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What is today’s news? | Wednesday, April 6, 2022

In today’s roundup, get caught up on the news about the war in Ukraine, new cases of avian influenza, and the markets for cattle and lean hogs.

War in Ukraine

Iurii Mykhailov, Kyiv resident and Successful Farming contributor, shares an update from the country as the Russian invasion continues.

“The biggest problems are ruined roads and the safety of trucks. It is also impossible to supply food to the occupied or surrounded cities. Some producers and processing plants offer discounts for retailers who take goods from them using their own transport,” Mykhailov writes.

“Russian troops are now targeting oil depots and oil refineries to disrupt supply of fuel to the Ukrainian army and farmers. The government and businesses are establishing supply chains from abroad but, again, the main obstacle is the difference in the railway gauges.”

The largest U.S. farmers and ranchers say the Russian invasion of Ukraine, with its disruption of grain, oil, and fertilizer shipping, will drive up their costs of production, according to a Purdue University poll released on Tuesday.

Some 63% of participants in the Purdue survey answered “input costs” when asked, “In what aspect of U.S. agriculture do you expect the biggest change as a result of the war in Ukraine?” One third said “crop prices” and 3% chose “livestock prices.”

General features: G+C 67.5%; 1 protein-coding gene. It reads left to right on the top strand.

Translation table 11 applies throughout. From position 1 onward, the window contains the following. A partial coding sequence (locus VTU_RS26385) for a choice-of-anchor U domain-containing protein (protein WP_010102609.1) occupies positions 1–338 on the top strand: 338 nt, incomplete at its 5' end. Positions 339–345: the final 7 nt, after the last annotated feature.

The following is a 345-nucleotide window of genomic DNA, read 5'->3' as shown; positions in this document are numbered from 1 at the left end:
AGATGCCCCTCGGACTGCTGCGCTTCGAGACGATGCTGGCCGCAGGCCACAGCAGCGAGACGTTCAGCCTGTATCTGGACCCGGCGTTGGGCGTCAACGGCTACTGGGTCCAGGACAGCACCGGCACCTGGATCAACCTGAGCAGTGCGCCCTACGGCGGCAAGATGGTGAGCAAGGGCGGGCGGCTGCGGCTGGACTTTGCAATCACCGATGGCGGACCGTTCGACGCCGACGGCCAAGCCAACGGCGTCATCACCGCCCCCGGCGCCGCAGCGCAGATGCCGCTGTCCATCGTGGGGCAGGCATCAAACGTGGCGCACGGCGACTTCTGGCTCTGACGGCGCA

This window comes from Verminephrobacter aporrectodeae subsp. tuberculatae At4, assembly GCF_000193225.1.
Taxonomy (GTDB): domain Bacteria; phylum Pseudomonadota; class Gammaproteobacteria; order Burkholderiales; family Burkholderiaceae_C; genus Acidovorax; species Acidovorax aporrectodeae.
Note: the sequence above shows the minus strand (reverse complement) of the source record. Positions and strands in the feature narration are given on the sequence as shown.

Avian Influenza

Editor Madelyn Ostendorf writes that 23 new cases of highly pathogenic avian influenza have been confirmed in the past two days across 10 states.

About 752,160 birds were affected and the flocks have been depopulated.

U.S. poultry producers have strengthened their safeguards against disease, and the nation may see “significantly less” damage from this year’s outbreaks of highly pathogenic avian influenza (HPAI), said Agriculture Secretary Tom Vilsack on Monday.

The 2014-2015 bird flu epidemic killed more than 50 million birds, mostly chickens and turkeys, in domestic flocks and created spot shortages of eggs in grocery stores.

Wild ducks that are prominent carriers of a highly contagious avian influenza are migrating through Iowa in their greatest numbers this month, said Adam Janke, a wildlife Extension specialist at Iowa State University.

There are about 20 different duck species that number in the hundreds of thousands that travel through Iowa on their way to breeding grounds in the northern United States and Canada

Ducks, geese, and other waterfowl are well-known carriers of avian influenza and may show no symptoms of infection, according to the U.S. Centers for Disease Control and Prevention.

Cattle and Hogs Market

Analyst Terry Roggensack writes, “The technical chart pattern is quite bearish, but the live cattle market is likely to find at least a short-term low soon.”

Roggensack reports on market ideas for cattle, the lean hog market, and market ideas for hogs in today's article.

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